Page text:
Josh Harrison grounded out to third (3-2 pitch) for the second out. Doumit held. Ronny Cedeno received the intentional free pass. Coleman struck out Ohlendorf swinging (2-2 pitch) to end the inning.

Geovany Soto singled to center (3-2 pitch) with one out in the fourth. Casey Coleman sacrificed Soto to second … but Castro flied out to center to end the inning.

Alex Presley reached again in the fifth … a one-out single to right on a 1-1 pitch. Coleman struck out McCutchen swinging for the second out. Presley swiped second on the first pitch to Derrek Lee. Lee flied out to right to end the inning.

Darwin Barney led off the bottom of the fifth with an infield single up the third baseline. Aramis Ramirez and Carlos Pena then walked on eight pitches to load the bases with no outs. Clint Hurdle left Ohlendorf in to face Soriano.

Alfonso Soriano fell behind 0-2 before working the count back to 3-2. Soriano singled to left just over Cedeno’s head … Barney scored and tied the game at two.

Clint Hurdle went to his pen and brought in Chris Leroux to face Marlon Byrd with no outs, the bases loaded and the game knotted at two. Byrd predictably pulled a 1-2 pitch to the left side of the infield. Cedeno fielded the ball in the hole and threw to third to force Pena. Ramirez scored the go ahead run. Tyler Colvin (pop out to Cedeno in shallow left, infield fly rule) and Geovany Soto (fly out to center) made two outs on two pitches to end the inning.

At the end of five, the Cubs had a slim 3-2 lead.

Casey Coleman retired the Pirates in order for the first time in the sixth … 1-2-3 on just 10 pitches.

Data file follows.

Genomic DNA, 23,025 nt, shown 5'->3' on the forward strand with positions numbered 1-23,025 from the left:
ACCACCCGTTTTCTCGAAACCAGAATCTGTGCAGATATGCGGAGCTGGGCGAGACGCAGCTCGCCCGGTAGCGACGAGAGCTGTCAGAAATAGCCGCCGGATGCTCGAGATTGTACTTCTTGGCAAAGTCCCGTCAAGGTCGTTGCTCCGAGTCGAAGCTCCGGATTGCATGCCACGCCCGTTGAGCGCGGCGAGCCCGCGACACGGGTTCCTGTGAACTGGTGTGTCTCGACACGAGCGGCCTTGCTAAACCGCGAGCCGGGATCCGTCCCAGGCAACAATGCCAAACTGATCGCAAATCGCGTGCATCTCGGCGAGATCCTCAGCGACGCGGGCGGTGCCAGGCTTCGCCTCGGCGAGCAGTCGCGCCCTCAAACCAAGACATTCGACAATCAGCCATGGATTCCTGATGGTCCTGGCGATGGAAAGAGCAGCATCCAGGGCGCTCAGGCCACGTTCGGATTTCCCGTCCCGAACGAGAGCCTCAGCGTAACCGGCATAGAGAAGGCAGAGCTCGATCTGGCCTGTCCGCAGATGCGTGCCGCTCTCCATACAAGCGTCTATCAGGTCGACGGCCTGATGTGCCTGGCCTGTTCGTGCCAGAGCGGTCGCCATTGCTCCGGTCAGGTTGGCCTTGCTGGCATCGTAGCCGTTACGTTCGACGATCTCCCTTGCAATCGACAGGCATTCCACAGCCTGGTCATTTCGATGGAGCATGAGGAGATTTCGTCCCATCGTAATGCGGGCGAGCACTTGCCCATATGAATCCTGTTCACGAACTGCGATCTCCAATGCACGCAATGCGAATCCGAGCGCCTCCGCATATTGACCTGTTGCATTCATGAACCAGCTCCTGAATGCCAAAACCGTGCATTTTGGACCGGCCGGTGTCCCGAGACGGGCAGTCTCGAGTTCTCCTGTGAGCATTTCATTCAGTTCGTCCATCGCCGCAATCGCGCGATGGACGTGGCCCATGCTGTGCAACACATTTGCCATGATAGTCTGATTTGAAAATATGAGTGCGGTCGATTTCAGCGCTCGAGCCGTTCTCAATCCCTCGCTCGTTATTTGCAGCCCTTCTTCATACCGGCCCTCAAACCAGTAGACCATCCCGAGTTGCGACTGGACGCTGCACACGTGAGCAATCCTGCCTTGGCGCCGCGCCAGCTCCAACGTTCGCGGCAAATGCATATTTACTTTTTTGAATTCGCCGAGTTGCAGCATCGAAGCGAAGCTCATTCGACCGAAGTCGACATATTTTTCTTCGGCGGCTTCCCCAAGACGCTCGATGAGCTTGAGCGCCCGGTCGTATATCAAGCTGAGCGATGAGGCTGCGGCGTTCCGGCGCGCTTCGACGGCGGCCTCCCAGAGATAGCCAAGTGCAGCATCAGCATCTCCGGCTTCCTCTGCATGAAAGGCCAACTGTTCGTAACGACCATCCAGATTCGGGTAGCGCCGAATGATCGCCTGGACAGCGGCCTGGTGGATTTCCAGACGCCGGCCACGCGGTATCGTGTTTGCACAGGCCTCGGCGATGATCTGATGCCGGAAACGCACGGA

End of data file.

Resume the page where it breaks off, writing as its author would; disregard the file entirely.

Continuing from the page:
The Cubs did nothing against Chris Leroux in the bottom of the sixth.

Kerry Wood took over in the seventh … and with a lot of help from Tyler Colvin, allowed the Pirates to tie the game.

Ronny Cedeno ripped a 1-1 pitch just out of the reach of Darwin Barney into right center. Colvin took a bad route to the ball, could not cut it off and it rolled all the way to the wall. To add insult to bad defense, Colvin then bobbled the ball as he tried to pick it up at the base of the wall. Cedeno reached third with a standup triple.

Garrett Jones hit for Leroux and launched a 1-2 pitch to deep center (just to the left). Cedeno tagged and scored … game tied at three.

Jose Tabata singled to center on a 0-1 pitch. Wood struck out the newest Pirates’ slugger, Alex Presley on three pitches. Andrew McCutchen reached on an infield single (2-1 pitch) to the hole at short. With runners on first and second with two down, Derrek Lee popped out to center (3-1 pitch) to end the inning.

As the weather approached and rain started falling, Aramis Ramirez led off the seventh with a single to left (3-2 pitch). Pena walked on four pitches to put two on with no outs for Alfonso Soriano.